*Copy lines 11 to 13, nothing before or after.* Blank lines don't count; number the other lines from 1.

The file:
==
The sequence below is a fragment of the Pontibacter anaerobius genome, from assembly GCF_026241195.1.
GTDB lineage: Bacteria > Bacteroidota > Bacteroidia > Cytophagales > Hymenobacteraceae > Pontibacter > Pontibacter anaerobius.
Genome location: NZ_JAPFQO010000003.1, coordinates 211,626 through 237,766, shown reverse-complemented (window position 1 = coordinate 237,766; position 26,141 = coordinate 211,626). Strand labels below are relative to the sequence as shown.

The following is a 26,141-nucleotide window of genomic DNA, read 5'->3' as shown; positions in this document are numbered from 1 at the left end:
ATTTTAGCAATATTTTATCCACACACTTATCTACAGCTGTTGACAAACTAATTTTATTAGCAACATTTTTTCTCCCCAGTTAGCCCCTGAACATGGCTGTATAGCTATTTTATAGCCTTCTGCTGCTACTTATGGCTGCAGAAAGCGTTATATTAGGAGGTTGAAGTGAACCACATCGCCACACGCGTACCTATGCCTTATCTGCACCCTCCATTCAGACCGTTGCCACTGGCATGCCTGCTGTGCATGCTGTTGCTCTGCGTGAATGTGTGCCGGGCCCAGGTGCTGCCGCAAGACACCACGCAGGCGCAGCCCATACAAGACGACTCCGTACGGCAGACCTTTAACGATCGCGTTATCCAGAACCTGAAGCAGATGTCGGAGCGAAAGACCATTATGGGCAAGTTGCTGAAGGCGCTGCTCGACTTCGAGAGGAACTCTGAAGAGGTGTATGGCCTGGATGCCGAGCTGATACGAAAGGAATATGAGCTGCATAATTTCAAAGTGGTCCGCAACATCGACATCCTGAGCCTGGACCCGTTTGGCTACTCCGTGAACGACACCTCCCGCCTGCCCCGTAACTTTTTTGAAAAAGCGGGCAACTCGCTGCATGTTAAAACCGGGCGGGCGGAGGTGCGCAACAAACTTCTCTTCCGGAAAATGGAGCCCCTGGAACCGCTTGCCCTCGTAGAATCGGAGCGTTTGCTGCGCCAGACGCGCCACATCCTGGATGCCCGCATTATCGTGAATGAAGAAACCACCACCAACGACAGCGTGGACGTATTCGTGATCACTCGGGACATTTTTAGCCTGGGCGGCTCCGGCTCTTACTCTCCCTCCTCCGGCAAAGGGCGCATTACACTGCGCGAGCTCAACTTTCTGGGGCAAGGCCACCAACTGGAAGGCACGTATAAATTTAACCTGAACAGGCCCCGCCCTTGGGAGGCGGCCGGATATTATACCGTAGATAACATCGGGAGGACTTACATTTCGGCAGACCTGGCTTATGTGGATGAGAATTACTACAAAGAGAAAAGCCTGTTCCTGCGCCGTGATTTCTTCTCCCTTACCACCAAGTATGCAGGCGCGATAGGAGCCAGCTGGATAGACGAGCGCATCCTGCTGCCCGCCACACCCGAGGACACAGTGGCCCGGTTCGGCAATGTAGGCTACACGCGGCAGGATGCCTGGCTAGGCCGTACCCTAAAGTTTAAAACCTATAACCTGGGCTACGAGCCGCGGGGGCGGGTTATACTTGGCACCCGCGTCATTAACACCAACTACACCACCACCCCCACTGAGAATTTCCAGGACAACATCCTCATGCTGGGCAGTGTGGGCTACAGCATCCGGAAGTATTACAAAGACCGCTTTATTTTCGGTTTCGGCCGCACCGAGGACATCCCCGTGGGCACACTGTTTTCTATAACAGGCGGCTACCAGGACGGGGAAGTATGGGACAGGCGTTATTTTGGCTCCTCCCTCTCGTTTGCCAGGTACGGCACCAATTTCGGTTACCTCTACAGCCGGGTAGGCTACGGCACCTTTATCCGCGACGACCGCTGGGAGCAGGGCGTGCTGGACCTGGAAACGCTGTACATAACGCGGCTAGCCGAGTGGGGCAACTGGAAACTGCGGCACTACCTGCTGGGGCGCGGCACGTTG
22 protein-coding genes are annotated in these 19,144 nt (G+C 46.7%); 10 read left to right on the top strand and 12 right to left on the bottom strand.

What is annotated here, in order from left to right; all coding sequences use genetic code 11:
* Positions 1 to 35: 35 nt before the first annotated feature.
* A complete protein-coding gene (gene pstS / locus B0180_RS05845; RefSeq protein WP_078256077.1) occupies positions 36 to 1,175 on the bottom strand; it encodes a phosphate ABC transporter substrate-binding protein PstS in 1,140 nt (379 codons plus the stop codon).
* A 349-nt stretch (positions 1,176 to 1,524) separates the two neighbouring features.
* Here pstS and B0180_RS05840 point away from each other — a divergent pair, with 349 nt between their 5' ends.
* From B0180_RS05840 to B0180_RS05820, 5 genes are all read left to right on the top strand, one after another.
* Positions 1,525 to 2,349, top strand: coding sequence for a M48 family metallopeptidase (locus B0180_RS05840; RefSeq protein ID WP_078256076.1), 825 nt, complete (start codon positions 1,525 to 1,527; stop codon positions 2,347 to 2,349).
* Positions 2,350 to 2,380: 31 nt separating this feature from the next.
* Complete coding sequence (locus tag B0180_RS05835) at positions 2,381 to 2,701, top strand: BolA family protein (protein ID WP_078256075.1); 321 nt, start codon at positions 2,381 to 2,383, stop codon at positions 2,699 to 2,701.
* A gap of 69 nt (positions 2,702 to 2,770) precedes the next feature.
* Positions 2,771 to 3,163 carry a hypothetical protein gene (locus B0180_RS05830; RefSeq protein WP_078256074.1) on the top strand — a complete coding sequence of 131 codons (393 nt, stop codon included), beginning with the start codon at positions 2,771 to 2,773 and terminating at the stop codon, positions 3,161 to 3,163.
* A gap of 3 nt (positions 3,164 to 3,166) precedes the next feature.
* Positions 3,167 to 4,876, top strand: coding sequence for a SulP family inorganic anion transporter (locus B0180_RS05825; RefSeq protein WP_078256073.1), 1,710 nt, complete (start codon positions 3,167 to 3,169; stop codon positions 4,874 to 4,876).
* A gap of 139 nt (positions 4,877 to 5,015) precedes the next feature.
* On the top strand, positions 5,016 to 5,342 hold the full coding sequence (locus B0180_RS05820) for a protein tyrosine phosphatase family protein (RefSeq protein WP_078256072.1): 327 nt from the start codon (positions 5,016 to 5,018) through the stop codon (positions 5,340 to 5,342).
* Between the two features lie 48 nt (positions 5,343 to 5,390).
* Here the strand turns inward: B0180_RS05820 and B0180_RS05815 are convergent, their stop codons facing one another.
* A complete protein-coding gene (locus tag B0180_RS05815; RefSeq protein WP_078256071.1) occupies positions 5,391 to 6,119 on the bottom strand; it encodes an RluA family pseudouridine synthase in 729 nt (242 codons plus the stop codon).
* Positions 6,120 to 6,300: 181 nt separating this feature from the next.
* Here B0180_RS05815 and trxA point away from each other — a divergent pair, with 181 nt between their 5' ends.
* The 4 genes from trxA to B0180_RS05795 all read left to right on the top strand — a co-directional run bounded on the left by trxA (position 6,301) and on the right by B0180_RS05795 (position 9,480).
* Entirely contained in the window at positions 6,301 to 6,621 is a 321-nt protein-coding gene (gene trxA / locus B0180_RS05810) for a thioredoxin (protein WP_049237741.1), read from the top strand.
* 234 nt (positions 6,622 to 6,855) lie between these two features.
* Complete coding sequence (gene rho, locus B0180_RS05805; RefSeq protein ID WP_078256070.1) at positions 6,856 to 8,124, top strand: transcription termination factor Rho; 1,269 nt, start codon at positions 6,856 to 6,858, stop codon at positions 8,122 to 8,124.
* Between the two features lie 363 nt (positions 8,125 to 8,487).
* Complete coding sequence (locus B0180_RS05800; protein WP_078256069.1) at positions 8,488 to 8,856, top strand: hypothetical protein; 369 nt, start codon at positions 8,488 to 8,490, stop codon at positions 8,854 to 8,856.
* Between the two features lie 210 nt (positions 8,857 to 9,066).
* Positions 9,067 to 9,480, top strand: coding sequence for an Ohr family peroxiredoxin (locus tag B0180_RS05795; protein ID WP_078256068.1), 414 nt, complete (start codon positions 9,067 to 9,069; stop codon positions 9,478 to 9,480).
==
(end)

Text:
* Here pstS and B0180_RS05840 point away from each other — a divergent pair, with 349 nt between their 5' ends.
* From B0180_RS05840 to B0180_RS05820, 5 genes are all read left to right on the top strand, one after another.
* Positions 1,525 to 2,349, top strand: coding sequence for a M48 family metallopeptidase (locus B0180_RS05840; RefSeq protein ID WP_078256076.1), 825 nt, complete (start codon positions 1,525 to 1,527; stop codon positions 2,347 to 2,349).